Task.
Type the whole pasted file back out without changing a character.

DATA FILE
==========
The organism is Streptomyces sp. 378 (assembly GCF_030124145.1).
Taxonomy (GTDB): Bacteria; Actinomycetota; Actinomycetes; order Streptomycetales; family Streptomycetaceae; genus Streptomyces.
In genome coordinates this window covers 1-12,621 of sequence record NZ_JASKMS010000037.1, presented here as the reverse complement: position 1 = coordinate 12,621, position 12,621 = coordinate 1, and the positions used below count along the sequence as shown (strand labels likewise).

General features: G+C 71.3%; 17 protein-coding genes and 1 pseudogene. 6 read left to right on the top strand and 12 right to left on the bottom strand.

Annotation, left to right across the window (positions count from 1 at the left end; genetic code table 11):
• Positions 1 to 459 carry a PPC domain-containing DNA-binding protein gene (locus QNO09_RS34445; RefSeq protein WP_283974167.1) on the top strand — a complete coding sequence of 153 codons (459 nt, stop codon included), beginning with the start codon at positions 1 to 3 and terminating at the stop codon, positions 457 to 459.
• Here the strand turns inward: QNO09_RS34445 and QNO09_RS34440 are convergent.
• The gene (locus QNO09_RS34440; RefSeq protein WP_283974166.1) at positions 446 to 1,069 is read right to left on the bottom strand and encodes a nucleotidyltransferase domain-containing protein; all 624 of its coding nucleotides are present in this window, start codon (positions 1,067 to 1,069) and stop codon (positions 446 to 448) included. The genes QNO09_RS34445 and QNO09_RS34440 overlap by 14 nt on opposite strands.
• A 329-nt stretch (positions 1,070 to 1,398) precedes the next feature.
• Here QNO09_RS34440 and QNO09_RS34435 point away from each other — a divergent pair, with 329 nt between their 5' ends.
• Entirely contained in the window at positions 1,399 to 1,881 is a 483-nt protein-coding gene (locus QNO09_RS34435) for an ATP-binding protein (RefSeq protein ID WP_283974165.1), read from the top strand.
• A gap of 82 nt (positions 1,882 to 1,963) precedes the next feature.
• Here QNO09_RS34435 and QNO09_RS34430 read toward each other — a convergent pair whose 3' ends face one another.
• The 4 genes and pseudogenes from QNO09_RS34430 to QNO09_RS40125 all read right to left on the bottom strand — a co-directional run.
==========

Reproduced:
The organism is Streptomyces sp. 378 (assembly GCF_030124145.1).
Taxonomy (GTDB): Bacteria; Actinomycetota; Actinomycetes; order Streptomycetales; family Streptomycetaceae; genus Streptomyces.
In genome coordinates this window covers 1-12,621 of sequence record NZ_JASKMS010000037.1, presented here as the reverse complement: position 1 = coordinate 12,621, position 12,621 = coordinate 1, and the positions used below count along the sequence as shown (strand labels likewise).

General features: G+C 71.3%; 17 protein-coding genes and 1 pseudogene. 6 read left to right on the top strand and 12 right to left on the bottom strand.

Annotation, left to right across the window (positions count from 1 at the left end; genetic code table 11):
• Positions 1 to 459 carry a PPC domain-containing DNA-binding protein gene (locus QNO09_RS34445; RefSeq protein WP_283974167.1) on the top strand — a complete coding sequence of 153 codons (459 nt, stop codon included), beginning with the start codon at positions 1 to 3 and terminating at the stop codon, positions 457 to 459.
• Here the strand turns inward: QNO09_RS34445 and QNO09_RS34440 are convergent.
• The gene (locus QNO09_RS34440; RefSeq protein WP_283974166.1) at positions 446 to 1,069 is read right to left on the bottom strand and encodes a nucleotidyltransferase domain-containing protein; all 624 of its coding nucleotides are present in this window, start codon (positions 1,067 to 1,069) and stop codon (positions 446 to 448) included. The genes QNO09_RS34445 and QNO09_RS34440 overlap by 14 nt on opposite strands.
• A 329-nt stretch (positions 1,070 to 1,398) precedes the next feature.
• Here QNO09_RS34440 and QNO09_RS34435 point away from each other — a divergent pair, with 329 nt between their 5' ends.
• Entirely contained in the window at positions 1,399 to 1,881 is a 483-nt protein-coding gene (locus QNO09_RS34435) for an ATP-binding protein (RefSeq protein ID WP_283974165.1), read from the top strand.
• A gap of 82 nt (positions 1,882 to 1,963) precedes the next feature.
• Here QNO09_RS34435 and QNO09_RS34430 read toward each other — a convergent pair whose 3' ends face one another.
• The 4 genes and pseudogenes from QNO09_RS34430 to QNO09_RS40125 all read right to left on the bottom strand — a co-directional run.